If I Had Your Face promises to allow you to dive in some of the most notorious trends that are “leaking” lately from the contemporary Korean culture into the international media: the plastic surgeries turned into a norm, the K-pop mania, the obsession with impossible beauty standards, the pressure of social hierarchies, the lack of balance between work and family life. Frances Cha manages to deliver an insight into these strict standards, showing how five young women struggle to live within all the restrictions imposed by the modern Korean society.
I was honestly expecting something a bit deeper, an explanation on how people are “digesting” all this pressure, an active reaction from the characters forced to submit to such unattainable ideals. Instead, all of the five women just… go with the flow, conforming to the cultural norms, without questioning or opposing them. I know it somehow makes sense, because… how unbearable life would be if you wouldn’t internalize the rules of the society around you? If the collective mentality wouldn’t become embedded into your core like it would be your own? But I still cannot help feeling unsatisfied by the fact that what we see is just acceptance and nothing of the process that’s shaping the personalities of the characters.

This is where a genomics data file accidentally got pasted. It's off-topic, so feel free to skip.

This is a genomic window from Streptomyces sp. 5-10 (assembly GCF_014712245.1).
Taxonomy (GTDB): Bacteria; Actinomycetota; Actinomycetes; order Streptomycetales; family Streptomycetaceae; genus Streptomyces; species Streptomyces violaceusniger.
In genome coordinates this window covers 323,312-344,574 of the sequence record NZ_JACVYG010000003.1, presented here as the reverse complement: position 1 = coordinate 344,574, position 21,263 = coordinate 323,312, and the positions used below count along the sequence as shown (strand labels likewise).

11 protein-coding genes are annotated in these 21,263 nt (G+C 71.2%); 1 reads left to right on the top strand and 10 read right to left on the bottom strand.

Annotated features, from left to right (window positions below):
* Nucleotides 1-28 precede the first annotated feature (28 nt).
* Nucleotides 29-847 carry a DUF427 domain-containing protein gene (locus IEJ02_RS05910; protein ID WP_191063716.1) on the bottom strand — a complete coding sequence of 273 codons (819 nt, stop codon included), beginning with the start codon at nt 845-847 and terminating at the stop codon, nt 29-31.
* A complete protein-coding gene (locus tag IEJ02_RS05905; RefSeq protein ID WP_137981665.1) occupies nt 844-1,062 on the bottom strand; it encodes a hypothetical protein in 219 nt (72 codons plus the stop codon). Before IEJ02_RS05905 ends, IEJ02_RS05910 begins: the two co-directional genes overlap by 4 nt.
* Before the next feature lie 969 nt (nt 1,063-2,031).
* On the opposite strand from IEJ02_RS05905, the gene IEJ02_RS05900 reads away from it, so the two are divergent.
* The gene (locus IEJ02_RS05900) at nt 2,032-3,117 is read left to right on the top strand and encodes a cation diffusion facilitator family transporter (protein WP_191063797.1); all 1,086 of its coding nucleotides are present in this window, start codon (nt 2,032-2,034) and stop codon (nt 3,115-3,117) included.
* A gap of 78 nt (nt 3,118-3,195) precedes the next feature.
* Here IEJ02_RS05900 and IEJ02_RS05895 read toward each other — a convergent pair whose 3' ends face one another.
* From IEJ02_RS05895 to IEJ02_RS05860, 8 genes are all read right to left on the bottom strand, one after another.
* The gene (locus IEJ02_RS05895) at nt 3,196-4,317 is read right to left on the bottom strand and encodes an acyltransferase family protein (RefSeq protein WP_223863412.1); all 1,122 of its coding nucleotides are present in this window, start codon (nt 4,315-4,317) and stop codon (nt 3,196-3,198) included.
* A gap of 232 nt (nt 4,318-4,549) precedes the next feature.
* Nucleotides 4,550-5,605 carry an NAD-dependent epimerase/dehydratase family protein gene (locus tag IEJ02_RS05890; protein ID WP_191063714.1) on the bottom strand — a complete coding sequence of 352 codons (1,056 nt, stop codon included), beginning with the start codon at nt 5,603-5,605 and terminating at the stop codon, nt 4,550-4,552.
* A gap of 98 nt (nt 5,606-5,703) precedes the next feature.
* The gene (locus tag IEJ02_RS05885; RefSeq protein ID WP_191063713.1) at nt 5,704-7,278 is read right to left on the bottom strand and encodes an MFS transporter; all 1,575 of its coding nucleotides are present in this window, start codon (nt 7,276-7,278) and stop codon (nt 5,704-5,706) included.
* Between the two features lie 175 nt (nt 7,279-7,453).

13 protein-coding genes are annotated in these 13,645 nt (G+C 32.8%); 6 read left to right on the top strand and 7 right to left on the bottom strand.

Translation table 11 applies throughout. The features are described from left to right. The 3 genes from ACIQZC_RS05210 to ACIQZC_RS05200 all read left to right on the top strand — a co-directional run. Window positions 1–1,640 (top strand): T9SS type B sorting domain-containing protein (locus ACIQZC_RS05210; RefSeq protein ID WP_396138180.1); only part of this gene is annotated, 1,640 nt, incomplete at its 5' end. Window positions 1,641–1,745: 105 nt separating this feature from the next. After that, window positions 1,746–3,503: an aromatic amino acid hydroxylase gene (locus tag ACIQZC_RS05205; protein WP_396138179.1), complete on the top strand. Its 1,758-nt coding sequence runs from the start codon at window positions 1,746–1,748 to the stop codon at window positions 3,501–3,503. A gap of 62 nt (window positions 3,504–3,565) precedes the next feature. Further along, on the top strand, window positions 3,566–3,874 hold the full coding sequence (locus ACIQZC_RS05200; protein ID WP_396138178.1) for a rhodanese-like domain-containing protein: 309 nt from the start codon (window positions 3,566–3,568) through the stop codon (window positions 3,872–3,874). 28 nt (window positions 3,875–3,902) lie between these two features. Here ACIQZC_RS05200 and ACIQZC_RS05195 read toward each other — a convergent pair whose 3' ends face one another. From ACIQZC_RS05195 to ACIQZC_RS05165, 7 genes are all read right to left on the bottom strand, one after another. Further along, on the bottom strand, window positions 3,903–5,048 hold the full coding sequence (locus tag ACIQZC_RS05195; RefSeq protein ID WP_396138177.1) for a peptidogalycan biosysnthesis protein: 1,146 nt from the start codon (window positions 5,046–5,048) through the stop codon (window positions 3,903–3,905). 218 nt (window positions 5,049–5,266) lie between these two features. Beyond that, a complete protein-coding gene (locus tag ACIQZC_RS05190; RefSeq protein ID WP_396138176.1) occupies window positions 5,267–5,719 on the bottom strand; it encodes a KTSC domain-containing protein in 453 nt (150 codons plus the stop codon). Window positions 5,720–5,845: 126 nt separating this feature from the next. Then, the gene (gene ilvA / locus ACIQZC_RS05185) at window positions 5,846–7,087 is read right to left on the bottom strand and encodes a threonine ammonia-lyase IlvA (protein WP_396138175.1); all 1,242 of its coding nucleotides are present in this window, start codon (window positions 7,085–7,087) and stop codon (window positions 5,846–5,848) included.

Despite this, I didn’t dislike the book. It’s mildly entertaining, like a little innocent gossip that you hear on the brunch with your girlfriends. Not bringing any depth or substance, but offering enough amusement. The book lacks on tension, even if there is a visible attempt to create some suspense here and there. But Frances Cha still manages to keep you reading without frustration. Honestly, if the author decided to write extra 500 pages about the same day-to-day casual experiences of her characters, I probably wouldn’t have minded or became bored of it.
The only problem I had with the book is that the characters’ voices are so similar. Even if every chapter has the name of each woman, I still struggled to recognize who’s story I’m reading. And this issue lasted until the very end of the novel, it was not something that faded by becoming more familiar with the particularities of each individual.